Difference between Popularity and Leadership

From a July 25 WSJ Editorial about Sen Obama’s remarks in Germany:

For our money, the best line in Barack Obama’s speech yesterday in Berlin came in the form of a quote from Ernst Reuter, the city’s mayor during the period of the Soviet blockade and the American airlift, in 1948:

“But in the darkest hour,” said Sen. Obama, “the people of Berlin kept the flame of hope burning. The people of Berlin refused to give up. And on one fall day, hundreds of thousands of Berliners came here, to the Tiergarten, and heard the city’s mayor implore the world not to give up on freedom. ‘There is only one possibility,’ he said. ‘For us to stand together united until this battle is won…. The people of Berlin have spoken. We have done our duty, and we will keep on doing our duty’.” This, from a U.S. Senator whose consistent message to the people of Baghdad, a similarly besieged city, also dependent on America’s protection, has been, in effect, to give up.

What Mr. Obama “knows now” is that the surge he opposed has saved Iraq, much as Harry Truman’s airlift saved Berlin and underlined America’s intention to defend Europe throughout the Cold War. The surge has also saved American lives in Iraq, with combat-related deaths (so far, there have been seven this month) at an all time low.

Mr. Obama also knows that Gen. Petraeus opposes setting a fixed timetable for withdrawing U.S. forces from Iraq. This military judgment ought to count for something, particularly since Congressional Democrats have long scolded President Bush for failing to pay sufficient heed to the advice of generals such as former Army Chief of Staff Eric Shinseki. Yet Mr. Obama, who has always been careful to cite the views of military commanders to justify his 16 month withdrawal schedule, now says that heeding less congenial military advice would mean an abdication of his responsibilities as a prospective commander in chief.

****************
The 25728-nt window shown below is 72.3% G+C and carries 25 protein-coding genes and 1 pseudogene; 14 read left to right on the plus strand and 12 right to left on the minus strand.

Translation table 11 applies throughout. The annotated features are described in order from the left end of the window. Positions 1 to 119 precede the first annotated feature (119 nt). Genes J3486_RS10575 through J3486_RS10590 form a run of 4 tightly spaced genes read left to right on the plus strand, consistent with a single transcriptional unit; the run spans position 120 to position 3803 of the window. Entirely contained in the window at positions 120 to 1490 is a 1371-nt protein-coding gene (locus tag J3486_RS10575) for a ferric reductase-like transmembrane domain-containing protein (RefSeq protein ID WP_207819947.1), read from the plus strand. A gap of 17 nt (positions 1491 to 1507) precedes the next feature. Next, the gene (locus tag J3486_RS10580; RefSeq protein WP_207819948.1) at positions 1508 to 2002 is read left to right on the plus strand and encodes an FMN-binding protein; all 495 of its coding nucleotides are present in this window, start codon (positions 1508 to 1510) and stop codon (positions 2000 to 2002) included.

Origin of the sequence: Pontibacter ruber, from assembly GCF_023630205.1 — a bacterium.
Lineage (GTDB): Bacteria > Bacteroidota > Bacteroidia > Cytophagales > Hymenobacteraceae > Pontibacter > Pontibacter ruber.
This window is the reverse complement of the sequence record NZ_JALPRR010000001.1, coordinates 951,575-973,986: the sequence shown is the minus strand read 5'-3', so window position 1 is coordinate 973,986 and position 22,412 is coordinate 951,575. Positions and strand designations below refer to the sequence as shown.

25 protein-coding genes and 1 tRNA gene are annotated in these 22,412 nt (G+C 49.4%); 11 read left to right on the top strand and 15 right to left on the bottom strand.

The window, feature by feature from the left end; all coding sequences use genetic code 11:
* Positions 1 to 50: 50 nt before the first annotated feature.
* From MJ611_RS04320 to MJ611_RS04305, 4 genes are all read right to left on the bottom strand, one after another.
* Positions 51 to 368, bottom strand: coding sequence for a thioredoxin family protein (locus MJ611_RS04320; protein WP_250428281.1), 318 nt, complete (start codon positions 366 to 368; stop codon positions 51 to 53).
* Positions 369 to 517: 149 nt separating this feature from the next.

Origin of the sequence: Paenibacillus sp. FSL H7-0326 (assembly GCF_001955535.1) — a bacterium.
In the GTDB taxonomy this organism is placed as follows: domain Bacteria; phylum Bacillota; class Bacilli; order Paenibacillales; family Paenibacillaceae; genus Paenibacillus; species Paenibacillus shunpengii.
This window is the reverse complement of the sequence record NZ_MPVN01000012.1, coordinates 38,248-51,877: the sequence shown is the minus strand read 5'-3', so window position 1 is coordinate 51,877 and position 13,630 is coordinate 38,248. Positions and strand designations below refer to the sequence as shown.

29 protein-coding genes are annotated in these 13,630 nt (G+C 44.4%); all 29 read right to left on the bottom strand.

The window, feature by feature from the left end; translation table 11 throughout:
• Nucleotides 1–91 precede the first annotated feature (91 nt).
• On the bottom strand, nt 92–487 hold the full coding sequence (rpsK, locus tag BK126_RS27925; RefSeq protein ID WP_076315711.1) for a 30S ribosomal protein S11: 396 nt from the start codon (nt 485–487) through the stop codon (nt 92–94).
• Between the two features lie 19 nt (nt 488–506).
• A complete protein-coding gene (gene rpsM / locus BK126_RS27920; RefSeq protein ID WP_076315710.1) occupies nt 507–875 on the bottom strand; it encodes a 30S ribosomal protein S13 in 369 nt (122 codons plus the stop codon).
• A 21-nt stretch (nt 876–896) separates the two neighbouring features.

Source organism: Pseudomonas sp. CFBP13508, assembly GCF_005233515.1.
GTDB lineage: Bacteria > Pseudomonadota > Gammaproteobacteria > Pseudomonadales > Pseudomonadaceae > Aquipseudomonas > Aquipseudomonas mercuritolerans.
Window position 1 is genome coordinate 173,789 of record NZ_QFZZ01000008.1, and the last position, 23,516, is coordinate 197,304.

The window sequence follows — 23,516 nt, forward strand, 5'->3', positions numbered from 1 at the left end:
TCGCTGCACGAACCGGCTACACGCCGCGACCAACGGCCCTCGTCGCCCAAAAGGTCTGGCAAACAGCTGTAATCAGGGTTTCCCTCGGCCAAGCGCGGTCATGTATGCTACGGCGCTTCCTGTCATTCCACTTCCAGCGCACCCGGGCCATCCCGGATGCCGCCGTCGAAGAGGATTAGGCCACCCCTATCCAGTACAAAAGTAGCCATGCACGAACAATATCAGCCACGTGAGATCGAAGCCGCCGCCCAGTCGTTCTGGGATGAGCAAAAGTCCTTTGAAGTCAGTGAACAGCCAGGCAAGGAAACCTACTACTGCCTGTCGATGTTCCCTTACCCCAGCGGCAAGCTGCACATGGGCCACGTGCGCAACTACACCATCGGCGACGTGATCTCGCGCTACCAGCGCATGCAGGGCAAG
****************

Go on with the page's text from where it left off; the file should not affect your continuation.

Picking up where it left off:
But the significant debate is not over whether and when the U.S. will withdraw. It’s over whether the U.S. will win. In his Berlin speech, Mr. Obama was at his most forceful when he insisted that “this is the moment when we must defeat terror,” adding that “the threat is real and we cannot shrink from our responsibility to combat it.” This is well-said and true. But it squares oddly with a political campaign whose central premise is that losing in Iraq — and whatever calamities may follow — is a matter of little consequence to U.S. or European interests. It squares oddly, too, with Mr. Obama’s broader promise to “stand for the human rights of the dissident in Burma, the blogger in Iran, the voter in Zimbabwe” and virtually every other global cause.

* * *

It is hard not to be moved by the sight during the speech of hundreds of American flags being waved, rather than burned. Then again, the last time a major American political figure delivered an open-air speech in Berlin, 10,000 riot police had to use tear gas and water cannons to repel violent demonstrators. It was June 1987, the speaker was Ronald Reagan, his message was: “Mr. Gorbachev, tear down this wall.” Press accounts characterized the line as “provocative”; the Soviets called it “war-mongering”; 100,000 protesters marched against Reagan in the old German capital of Bonn. Two years later, the Berlin Wall fell.

Reagan’s speech is a lesson in the difference between popularity and statesmanship. Watching Mr. Obama yesterday in Berlin, and throughout his foreign tour, was a reminder of how far the presumptive Democratic nominee has to go to reassure people he is capable of the latter — “people,” that is, who will actually get to cast a ballot in November.

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About Jorge Costales

- Cuban Exile [veni] - Raised in Miami [vidi] - American Citizen [vici]
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